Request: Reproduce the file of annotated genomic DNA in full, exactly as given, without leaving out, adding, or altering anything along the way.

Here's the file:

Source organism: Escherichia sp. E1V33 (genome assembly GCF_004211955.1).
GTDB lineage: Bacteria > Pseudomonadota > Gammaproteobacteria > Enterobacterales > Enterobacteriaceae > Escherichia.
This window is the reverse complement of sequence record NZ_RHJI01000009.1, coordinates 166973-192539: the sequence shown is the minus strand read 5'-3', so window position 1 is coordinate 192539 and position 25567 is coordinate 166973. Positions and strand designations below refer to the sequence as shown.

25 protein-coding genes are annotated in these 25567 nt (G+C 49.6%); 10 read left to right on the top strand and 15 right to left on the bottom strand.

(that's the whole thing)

Source organism: Escherichia sp. E1V33 (genome assembly GCF_004211955.1).
GTDB lineage: Bacteria > Pseudomonadota > Gammaproteobacteria > Enterobacterales > Enterobacteriaceae > Escherichia.
This window is the reverse complement of sequence record NZ_RHJI01000009.1, coordinates 166973-192539: the sequence shown is the minus strand read 5'-3', so window position 1 is coordinate 192539 and position 25567 is coordinate 166973. Positions and strand designations below refer to the sequence as shown.

25 protein-coding genes are annotated in these 25567 nt (G+C 49.6%); 10 read left to right on the top strand and 15 right to left on the bottom strand.